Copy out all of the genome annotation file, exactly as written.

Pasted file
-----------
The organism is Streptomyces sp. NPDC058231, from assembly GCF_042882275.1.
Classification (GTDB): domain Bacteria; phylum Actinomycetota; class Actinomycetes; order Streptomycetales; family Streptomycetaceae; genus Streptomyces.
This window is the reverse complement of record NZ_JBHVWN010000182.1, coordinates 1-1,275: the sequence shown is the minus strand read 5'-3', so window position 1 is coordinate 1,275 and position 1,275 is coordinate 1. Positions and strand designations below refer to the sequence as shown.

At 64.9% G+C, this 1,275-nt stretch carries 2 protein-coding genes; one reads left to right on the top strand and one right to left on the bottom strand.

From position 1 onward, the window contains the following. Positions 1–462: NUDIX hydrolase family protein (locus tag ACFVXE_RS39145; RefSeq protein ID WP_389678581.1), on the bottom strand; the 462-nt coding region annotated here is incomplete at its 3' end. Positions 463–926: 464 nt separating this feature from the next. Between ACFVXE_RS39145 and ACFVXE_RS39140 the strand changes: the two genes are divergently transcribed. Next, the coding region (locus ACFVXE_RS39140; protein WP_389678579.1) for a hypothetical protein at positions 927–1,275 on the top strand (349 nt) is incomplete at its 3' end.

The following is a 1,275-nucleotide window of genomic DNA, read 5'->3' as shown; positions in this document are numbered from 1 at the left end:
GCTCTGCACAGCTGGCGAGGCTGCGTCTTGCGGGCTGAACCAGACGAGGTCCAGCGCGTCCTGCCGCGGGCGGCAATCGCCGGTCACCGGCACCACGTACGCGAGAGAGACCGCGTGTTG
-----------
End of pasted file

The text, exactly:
The organism is Streptomyces sp. NPDC058231, from assembly GCF_042882275.1.
Classification (GTDB): domain Bacteria; phylum Actinomycetota; class Actinomycetes; order Streptomycetales; family Streptomycetaceae; genus Streptomyces.
This window is the reverse complement of record NZ_JBHVWN010000182.1, coordinates 1-1,275: the sequence shown is the minus strand read 5'-3', so window position 1 is coordinate 1,275 and position 1,275 is coordinate 1. Positions and strand designations below refer to the sequence as shown.

At 64.9% G+C, this 1,275-nt stretch carries 2 protein-coding genes; one reads left to right on the top strand and one right to left on the bottom strand.

From position 1 onward, the window contains the following. Positions 1–462: NUDIX hydrolase family protein (locus tag ACFVXE_RS39145; RefSeq protein ID WP_389678581.1), on the bottom strand; the 462-nt coding region annotated here is incomplete at its 3' end. Positions 463–926: 464 nt separating this feature from the next. Between ACFVXE_RS39145 and ACFVXE_RS39140 the strand changes: the two genes are divergently transcribed. Next, the coding region (locus ACFVXE_RS39140; protein WP_389678579.1) for a hypothetical protein at positions 927–1,275 on the top strand (349 nt) is incomplete at its 3' end.

The following is a 1,275-nucleotide window of genomic DNA, read 5'->3' as shown; positions in this document are numbered from 1 at the left end:
GCTCTGCACAGCTGGCGAGGCTGCGTCTTGCGGGCTGAACCAGACGAGGTCCAGCGCGTCCTGCCGCGGGCGGCAATCGCCGGTCACCGGCACCACGTACGCGAGAGAGACCGCGTGTTG